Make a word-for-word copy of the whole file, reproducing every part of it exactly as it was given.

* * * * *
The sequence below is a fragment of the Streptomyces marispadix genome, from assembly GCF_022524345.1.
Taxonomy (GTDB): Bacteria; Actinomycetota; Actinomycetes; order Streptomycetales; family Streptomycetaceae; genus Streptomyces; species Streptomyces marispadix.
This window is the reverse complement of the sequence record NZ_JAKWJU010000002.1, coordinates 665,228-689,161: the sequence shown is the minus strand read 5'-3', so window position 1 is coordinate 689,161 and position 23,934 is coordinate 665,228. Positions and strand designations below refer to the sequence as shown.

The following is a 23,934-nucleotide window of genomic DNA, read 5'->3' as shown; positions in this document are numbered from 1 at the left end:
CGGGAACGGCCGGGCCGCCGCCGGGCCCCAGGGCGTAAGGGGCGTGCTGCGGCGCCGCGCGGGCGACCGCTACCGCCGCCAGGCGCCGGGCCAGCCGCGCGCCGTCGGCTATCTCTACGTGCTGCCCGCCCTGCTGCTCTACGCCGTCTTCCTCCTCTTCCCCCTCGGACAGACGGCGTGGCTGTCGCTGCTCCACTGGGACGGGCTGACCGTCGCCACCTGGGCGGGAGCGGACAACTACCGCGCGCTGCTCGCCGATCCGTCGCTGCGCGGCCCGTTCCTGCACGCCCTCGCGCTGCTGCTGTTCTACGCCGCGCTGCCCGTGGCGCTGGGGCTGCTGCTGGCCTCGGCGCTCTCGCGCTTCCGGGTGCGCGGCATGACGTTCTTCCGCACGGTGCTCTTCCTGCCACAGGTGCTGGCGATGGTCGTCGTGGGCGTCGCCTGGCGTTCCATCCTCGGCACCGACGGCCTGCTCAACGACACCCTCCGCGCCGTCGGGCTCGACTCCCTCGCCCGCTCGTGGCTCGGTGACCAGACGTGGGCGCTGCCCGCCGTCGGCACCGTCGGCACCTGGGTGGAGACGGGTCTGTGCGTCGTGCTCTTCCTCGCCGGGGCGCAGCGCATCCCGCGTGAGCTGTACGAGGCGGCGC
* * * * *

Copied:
The sequence below is a fragment of the Streptomyces marispadix genome, from assembly GCF_022524345.1.
Taxonomy (GTDB): Bacteria; Actinomycetota; Actinomycetes; order Streptomycetales; family Streptomycetaceae; genus Streptomyces; species Streptomyces marispadix.
This window is the reverse complement of the sequence record NZ_JAKWJU010000002.1, coordinates 665,228-689,161: the sequence shown is the minus strand read 5'-3', so window position 1 is coordinate 689,161 and position 23,934 is coordinate 665,228. Positions and strand designations below refer to the sequence as shown.

The following is a 23,934-nucleotide window of genomic DNA, read 5'->3' as shown; positions in this document are numbered from 1 at the left end:
CGGGAACGGCCGGGCCGCCGCCGGGCCCCAGGGCGTAAGGGGCGTGCTGCGGCGCCGCGCGGGCGACCGCTACCGCCGCCAGGCGCCGGGCCAGCCGCGCGCCGTCGGCTATCTCTACGTGCTGCCCGCCCTGCTGCTCTACGCCGTCTTCCTCCTCTTCCCCCTCGGACAGACGGCGTGGCTGTCGCTGCTCCACTGGGACGGGCTGACCGTCGCCACCTGGGCGGGAGCGGACAACTACCGCGCGCTGCTCGCCGATCCGTCGCTGCGCGGCCCGTTCCTGCACGCCCTCGCGCTGCTGCTGTTCTACGCCGCGCTGCCCGTGGCGCTGGGGCTGCTGCTGGCCTCGGCGCTCTCGCGCTTCCGGGTGCGCGGCATGACGTTCTTCCGCACGGTGCTCTTCCTGCCACAGGTGCTGGCGATGGTCGTCGTGGGCGTCGCCTGGCGTTCCATCCTCGGCACCGACGGCCTGCTCAACGACACCCTCCGCGCCGTCGGGCTCGACTCCCTCGCCCGCTCGTGGCTCGGTGACCAGACGTGGGCGCTGCCCGCCGTCGGCACCGTCGGCACCTGGGTGGAGACGGGTCTGTGCGTCGTGCTCTTCCTCGCCGGGGCGCAGCGCATCCCGCGTGAGCTGTACGAGGCGGCGC